No­var­tis’ re­cent en­gage­ment with NICE has not been smooth-sail­ing. Last month, NICE re­fused to en­dorse No­var­tis’ mi­graine-pre­ven­tion treat­ment Aimovig, say­ing the to­tal­i­ty of the da­ta sup­port­ing the med­i­cine did not in­clude all “rel­e­vant” com­par­isons against ex­ist­ing drugs and out­comes. The com­pa­ny is work­ing with the agency to see whether that de­ter­mi­na­tion can be changed, but more im­por­tant­ly, it will be hop­ing to stay on good terms with agency ahead of the ex­pect­ed ap­proval of its SMA gene-ther­a­py, Zol­gens­ma. If ap­proved, the drug­mak­er thinks it would be jus­ti­fied in charg­ing be­tween $4 mil­lion to $5 mil­lion for the ther­a­py, a price that will all but cer­tain in­spire crit­i­cism from NICE.

Da­ta Lit­er­a­cy: The Foun­da­tion for Mod­ern Tri­al Ex­e­cu­tion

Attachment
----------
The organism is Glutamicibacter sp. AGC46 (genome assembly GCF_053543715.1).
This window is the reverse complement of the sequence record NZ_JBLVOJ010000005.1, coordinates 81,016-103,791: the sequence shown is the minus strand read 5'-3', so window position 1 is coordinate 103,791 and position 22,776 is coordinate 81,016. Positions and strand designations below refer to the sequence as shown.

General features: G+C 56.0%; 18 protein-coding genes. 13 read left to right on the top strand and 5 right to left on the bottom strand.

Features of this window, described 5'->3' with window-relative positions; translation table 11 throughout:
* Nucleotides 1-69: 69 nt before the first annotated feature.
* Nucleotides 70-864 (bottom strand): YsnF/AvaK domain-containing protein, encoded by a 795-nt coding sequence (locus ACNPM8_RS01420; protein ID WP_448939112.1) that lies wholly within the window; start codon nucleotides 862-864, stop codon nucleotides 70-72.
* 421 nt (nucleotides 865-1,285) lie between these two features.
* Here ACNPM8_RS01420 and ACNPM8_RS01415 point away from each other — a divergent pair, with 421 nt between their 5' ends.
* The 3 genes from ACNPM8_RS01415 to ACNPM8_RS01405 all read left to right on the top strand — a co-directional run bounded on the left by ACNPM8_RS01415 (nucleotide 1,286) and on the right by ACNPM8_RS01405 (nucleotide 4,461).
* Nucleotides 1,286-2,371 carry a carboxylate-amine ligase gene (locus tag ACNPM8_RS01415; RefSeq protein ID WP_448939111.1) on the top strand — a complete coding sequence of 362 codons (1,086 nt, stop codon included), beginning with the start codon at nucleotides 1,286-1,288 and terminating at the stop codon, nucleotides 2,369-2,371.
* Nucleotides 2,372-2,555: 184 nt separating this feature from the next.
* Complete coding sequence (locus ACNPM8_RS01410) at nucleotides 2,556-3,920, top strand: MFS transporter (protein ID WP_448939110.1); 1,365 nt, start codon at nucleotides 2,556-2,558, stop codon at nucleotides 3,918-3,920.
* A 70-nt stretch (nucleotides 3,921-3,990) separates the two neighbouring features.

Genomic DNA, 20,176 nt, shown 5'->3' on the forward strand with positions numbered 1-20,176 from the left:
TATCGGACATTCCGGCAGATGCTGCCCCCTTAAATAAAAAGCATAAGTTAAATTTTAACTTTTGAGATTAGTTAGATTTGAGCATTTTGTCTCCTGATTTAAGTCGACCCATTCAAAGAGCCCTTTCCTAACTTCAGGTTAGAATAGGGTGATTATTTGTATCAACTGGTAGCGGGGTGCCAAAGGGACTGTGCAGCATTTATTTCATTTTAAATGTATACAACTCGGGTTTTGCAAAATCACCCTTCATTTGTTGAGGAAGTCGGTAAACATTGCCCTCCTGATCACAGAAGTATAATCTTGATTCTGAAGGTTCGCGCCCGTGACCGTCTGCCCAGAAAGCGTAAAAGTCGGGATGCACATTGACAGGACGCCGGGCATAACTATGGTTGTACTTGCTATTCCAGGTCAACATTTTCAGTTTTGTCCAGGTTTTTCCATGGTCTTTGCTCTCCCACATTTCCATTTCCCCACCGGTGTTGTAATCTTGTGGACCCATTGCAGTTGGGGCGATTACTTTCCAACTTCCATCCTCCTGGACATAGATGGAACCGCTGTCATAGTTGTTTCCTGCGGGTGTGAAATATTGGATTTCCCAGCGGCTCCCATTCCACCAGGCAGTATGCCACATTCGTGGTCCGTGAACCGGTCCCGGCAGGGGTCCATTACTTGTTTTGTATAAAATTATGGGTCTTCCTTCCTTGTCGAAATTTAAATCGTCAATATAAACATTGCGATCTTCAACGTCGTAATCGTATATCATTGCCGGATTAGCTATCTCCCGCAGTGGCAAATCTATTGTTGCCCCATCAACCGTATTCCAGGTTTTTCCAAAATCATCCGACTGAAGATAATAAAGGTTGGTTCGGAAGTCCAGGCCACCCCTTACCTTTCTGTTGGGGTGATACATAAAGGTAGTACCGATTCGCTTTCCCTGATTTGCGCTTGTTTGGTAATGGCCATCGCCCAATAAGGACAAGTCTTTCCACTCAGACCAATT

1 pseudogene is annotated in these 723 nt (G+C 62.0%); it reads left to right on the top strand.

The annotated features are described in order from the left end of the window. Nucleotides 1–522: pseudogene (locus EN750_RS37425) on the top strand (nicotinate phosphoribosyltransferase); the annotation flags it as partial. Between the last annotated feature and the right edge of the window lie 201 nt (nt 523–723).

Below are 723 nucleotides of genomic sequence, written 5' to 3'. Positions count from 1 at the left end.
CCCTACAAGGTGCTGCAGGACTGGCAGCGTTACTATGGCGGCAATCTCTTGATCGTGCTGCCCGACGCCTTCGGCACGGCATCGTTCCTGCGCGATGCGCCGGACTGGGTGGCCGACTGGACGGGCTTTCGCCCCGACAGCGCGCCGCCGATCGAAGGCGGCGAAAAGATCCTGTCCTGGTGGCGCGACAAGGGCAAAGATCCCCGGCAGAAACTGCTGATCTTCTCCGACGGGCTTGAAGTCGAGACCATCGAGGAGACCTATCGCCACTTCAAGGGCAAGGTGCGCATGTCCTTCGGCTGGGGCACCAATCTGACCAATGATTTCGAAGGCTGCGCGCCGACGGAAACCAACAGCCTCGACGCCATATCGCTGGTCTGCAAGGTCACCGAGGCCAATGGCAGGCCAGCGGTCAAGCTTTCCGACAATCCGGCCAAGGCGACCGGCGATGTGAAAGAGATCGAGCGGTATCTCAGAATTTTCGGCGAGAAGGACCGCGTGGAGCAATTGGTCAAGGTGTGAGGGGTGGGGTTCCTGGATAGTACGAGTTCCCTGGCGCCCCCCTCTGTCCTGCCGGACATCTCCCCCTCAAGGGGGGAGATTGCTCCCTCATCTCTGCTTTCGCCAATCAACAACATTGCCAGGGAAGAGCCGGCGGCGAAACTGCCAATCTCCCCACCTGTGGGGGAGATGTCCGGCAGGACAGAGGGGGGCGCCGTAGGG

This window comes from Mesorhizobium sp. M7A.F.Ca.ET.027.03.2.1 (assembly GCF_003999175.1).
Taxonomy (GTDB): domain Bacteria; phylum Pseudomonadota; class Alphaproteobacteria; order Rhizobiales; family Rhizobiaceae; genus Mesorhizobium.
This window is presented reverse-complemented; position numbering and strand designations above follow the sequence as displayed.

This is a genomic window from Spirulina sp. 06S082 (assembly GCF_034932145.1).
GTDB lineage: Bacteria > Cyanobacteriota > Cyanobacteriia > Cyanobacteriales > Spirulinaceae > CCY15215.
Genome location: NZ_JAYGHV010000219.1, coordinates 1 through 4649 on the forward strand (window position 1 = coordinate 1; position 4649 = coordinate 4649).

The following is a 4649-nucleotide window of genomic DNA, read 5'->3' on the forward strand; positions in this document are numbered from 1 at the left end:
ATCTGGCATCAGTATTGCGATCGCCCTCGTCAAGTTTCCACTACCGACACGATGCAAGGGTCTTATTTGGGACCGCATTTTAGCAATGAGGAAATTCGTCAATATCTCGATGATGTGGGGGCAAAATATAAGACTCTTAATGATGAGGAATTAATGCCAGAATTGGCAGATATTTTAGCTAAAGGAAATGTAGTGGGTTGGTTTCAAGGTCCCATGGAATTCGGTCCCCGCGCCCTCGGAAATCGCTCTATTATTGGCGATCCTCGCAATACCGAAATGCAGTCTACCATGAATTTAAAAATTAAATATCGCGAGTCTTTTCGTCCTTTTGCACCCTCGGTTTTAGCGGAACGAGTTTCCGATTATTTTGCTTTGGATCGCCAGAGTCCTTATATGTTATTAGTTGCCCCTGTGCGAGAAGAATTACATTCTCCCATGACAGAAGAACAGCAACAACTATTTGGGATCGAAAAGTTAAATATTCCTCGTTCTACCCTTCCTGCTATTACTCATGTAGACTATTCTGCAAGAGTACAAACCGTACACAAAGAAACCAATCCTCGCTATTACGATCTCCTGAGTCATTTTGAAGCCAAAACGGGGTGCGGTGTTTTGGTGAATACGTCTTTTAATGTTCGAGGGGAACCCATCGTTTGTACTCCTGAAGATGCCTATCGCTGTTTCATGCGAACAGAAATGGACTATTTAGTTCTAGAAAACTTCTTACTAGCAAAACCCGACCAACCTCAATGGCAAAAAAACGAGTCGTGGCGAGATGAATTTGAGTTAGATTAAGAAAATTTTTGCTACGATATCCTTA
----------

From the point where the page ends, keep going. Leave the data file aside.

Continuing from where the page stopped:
In 2016, the International Council for Harmonisation (ICH) updated their “Guidelines for Good Clinical Practice.” One key shift was a mandate to implement a risk-based quality management system throughout all stages of a clinical trial, and to take a systematic, prioritized, risk-based approach to clinical trial monitoring—on-site monitoring, remote monitoring, or any combination thereof.

Pfiz­er's big block­buster Xel­janz flunks its post-mar­ket­ing safe­ty study, re­new­ing harsh ques­tions for JAK class

When the FDA approved Pfizer’s JAK inhibitor Xeljanz for rheumatoid arthritis in 2012, they slapped on a black box warning for a laundry list of adverse events and required the New York drugmaker to run a long-term safety study.

That study has since become a consistent headache for Pfizer and their blockbuster molecule. Last year, Pfizer dropped the entire high dose cohort after an independent monitoring board found more patients died in that group than in the low dose arm or a control arm of patients who received one of two TNF inhibitors, Enbrel or Humira.